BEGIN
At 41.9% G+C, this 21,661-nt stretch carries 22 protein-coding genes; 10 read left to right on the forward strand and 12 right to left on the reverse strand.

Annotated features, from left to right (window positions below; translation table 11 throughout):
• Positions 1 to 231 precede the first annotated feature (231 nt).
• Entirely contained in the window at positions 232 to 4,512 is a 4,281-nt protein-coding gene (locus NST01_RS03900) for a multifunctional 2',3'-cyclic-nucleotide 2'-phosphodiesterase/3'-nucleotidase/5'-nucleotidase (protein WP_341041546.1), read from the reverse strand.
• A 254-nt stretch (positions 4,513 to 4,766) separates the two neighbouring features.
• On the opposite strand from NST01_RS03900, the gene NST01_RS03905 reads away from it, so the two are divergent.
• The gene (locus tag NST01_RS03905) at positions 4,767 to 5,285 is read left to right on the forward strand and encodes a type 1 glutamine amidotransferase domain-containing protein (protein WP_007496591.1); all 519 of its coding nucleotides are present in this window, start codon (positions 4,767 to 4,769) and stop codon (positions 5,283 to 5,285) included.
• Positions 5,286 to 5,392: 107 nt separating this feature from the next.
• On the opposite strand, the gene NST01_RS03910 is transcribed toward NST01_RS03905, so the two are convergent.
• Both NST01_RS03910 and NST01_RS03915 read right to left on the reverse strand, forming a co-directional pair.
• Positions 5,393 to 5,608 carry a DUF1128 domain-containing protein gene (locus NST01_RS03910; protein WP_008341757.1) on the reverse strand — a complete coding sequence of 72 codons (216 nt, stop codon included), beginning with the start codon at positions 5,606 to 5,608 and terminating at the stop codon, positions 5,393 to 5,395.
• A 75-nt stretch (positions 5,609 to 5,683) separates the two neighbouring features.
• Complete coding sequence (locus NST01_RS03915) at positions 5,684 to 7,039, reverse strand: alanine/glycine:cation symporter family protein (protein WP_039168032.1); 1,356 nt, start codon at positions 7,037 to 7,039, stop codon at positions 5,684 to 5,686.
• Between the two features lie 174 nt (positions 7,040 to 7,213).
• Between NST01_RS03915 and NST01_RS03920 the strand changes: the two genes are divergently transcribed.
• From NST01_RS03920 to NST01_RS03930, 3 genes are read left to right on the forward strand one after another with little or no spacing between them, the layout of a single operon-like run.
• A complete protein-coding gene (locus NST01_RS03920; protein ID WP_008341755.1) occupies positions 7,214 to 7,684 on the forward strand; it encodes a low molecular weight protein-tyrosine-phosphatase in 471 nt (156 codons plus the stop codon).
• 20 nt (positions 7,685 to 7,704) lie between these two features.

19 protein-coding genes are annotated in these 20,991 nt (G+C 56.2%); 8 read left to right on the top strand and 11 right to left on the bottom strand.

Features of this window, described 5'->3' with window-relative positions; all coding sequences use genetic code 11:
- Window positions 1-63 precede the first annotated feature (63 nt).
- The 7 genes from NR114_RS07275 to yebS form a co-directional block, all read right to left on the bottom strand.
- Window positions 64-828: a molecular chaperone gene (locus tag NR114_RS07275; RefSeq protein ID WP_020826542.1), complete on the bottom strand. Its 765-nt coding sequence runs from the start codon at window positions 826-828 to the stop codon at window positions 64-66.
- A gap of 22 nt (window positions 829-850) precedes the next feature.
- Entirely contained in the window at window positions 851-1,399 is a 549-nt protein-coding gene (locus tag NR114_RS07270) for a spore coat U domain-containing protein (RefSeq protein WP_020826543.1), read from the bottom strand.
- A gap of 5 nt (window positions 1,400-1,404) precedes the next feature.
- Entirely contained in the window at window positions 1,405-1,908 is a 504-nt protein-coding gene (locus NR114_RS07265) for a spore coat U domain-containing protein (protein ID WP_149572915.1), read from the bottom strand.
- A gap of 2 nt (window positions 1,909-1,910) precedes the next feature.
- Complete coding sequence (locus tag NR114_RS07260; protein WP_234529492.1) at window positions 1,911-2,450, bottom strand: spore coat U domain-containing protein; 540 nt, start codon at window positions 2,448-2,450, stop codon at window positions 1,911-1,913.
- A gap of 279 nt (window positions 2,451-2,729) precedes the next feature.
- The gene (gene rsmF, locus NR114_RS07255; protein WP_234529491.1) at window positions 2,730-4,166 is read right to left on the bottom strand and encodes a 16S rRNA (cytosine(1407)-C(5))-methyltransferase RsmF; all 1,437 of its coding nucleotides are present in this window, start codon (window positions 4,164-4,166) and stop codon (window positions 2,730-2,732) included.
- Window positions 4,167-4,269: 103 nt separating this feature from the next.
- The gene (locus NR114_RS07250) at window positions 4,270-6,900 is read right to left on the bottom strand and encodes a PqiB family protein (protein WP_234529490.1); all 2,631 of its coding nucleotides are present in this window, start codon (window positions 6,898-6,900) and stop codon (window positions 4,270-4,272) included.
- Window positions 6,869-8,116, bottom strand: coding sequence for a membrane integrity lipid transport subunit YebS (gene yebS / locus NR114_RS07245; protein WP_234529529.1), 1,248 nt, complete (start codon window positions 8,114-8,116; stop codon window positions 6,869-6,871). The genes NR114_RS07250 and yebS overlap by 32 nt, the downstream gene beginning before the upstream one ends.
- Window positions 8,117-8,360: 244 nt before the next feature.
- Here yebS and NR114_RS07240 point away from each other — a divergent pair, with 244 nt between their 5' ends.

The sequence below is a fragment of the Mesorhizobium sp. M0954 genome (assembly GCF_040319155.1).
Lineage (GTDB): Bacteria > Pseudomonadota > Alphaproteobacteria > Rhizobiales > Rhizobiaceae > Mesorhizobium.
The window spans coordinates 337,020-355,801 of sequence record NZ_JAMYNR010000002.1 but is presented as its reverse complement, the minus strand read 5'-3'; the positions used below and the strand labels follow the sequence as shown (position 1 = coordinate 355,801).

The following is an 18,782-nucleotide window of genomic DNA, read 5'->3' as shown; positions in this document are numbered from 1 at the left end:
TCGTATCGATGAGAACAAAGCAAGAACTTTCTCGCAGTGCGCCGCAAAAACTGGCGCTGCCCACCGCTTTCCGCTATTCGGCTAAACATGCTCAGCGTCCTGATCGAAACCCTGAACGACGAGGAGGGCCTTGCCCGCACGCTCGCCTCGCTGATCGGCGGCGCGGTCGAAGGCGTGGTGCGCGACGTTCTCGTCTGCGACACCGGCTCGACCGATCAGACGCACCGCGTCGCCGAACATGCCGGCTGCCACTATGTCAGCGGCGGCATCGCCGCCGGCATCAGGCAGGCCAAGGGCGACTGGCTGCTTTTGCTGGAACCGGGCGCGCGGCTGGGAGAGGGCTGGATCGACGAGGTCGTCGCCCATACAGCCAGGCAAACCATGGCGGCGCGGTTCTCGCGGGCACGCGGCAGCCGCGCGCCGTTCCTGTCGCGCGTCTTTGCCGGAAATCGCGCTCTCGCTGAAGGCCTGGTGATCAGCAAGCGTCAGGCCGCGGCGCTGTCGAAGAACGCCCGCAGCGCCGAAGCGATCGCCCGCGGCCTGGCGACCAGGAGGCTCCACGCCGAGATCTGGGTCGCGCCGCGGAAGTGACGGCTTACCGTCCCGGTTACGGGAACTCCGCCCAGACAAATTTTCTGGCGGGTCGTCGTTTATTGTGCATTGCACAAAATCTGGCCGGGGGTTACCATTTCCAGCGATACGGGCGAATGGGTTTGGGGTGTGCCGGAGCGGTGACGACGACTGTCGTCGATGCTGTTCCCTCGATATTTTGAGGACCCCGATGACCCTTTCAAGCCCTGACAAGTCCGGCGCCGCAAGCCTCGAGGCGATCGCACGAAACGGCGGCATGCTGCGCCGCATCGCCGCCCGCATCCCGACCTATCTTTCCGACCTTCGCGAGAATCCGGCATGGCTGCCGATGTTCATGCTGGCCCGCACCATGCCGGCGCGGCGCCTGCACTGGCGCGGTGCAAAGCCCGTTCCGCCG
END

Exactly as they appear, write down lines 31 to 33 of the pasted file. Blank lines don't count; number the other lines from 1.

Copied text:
- The gene (gene rsmF, locus NR114_RS07255; protein WP_234529491.1) at window positions 2,730-4,166 is read right to left on the bottom strand and encodes a 16S rRNA (cytosine(1407)-C(5))-methyltransferase RsmF; all 1,437 of its coding nucleotides are present in this window, start codon (window positions 4,164-4,166) and stop codon (window positions 2,730-2,732) included.
- Window positions 4,167-4,269: 103 nt separating this feature from the next.
- The gene (locus NR114_RS07250) at window positions 4,270-6,900 is read right to left on the bottom strand and encodes a PqiB family protein (protein WP_234529490.1); all 2,631 of its coding nucleotides are present in this window, start codon (window positions 6,898-6,900) and stop codon (window positions 4,270-4,272) included.